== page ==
Handy hints ahead of self-assessment

The 31st January 2024 deadline for submitting a 2022/23 self-assessment tax return is not far off, especially for those not yet registered.

Anyone who has not previously registered for self-assessment – but needs to submit a tax return for 2022/23 – should do so as soon as possible.

  • A self-assessment activation code can take a week to arrive (three weeks if overseas); and
  • It can take two weeks (again, three weeks if overseas) to obtain a unique taxpayer reference, although using a personal tax account or the HMRC app can speed things up.

For anyone who has not previously submitted a tax return, the deadline for informing HMRC of the need to do so for 2022/23 has already passed. Individuals who have missed the deadline might face a fine.

First-time registration

There are several reasons why a taxpayer might fall into the self-assessment system for the first time. For example, anyone who has:

  • Started part-time self-employment, including work in the gig economy, trading on eBay and similar websites, or earning money as an influencer (although the first £1,000 of self-employed income is exempt);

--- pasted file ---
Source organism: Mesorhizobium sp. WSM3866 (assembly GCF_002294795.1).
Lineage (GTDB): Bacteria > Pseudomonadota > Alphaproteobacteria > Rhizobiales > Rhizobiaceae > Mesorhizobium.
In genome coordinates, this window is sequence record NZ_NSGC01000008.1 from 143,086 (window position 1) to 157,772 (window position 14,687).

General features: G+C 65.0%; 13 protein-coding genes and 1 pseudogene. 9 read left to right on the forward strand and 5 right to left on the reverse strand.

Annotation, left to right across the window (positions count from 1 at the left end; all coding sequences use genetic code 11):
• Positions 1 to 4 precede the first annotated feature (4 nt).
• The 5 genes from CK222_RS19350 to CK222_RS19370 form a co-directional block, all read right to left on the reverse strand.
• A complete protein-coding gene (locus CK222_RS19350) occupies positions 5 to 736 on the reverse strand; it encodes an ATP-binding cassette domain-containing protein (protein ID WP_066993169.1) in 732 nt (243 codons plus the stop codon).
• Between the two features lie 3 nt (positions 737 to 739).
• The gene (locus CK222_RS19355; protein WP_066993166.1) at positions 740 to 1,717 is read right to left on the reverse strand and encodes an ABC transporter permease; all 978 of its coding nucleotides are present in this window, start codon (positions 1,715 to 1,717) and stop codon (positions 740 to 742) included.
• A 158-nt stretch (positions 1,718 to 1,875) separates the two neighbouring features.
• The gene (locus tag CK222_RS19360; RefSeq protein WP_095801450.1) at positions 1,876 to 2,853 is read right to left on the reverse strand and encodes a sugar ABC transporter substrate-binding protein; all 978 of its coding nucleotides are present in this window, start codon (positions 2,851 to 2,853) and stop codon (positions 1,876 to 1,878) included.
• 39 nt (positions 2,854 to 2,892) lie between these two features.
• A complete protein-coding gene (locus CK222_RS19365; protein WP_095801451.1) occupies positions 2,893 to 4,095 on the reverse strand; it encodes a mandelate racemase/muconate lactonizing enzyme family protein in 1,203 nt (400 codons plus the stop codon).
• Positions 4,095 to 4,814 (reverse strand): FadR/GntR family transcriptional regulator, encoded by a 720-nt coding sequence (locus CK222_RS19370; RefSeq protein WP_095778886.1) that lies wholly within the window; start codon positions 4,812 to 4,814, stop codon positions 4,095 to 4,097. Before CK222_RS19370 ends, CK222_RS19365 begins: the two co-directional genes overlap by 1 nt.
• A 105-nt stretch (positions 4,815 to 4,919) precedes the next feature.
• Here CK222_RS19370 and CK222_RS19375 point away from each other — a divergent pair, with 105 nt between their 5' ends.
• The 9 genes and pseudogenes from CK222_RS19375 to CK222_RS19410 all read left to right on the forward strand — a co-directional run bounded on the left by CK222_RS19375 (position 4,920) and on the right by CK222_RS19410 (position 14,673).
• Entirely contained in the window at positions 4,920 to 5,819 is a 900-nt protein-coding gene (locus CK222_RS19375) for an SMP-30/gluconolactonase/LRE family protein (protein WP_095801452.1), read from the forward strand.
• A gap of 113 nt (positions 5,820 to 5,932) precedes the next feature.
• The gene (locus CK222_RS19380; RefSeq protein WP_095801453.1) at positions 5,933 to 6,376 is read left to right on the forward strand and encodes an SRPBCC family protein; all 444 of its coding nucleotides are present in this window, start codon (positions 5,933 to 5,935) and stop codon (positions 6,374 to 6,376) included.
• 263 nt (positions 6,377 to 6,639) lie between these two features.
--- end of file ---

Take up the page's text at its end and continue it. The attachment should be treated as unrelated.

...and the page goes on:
• Disposed of cryptoassets (any profits are subject to capital gains tax); or
  • Rented out property for the first time, possibly through sites such as Airbnb (again, the first £1,000 of rental income is exempt).
  • Become liable to the High Income Child Benefit Charge as a result of their income exceeding £50,000.

Sooner rather than later

Leaving registration to the last minute will mean there is no time to deal with any unforeseen problems. You might need to consult HMRC’s self-assessment helpline, which is now available.

There will also be little time before the related tax bill is due for payment, and this could be an issue if the amount payable is higher than expected.

More information about whether you need to submit a self-assessment tax return can be found here.

About the author

Tricia specialises in both Corporate and Personal Tax and has a deep understanding of VAT rules, legislation, and various other taxes, reliefs, and allowances.

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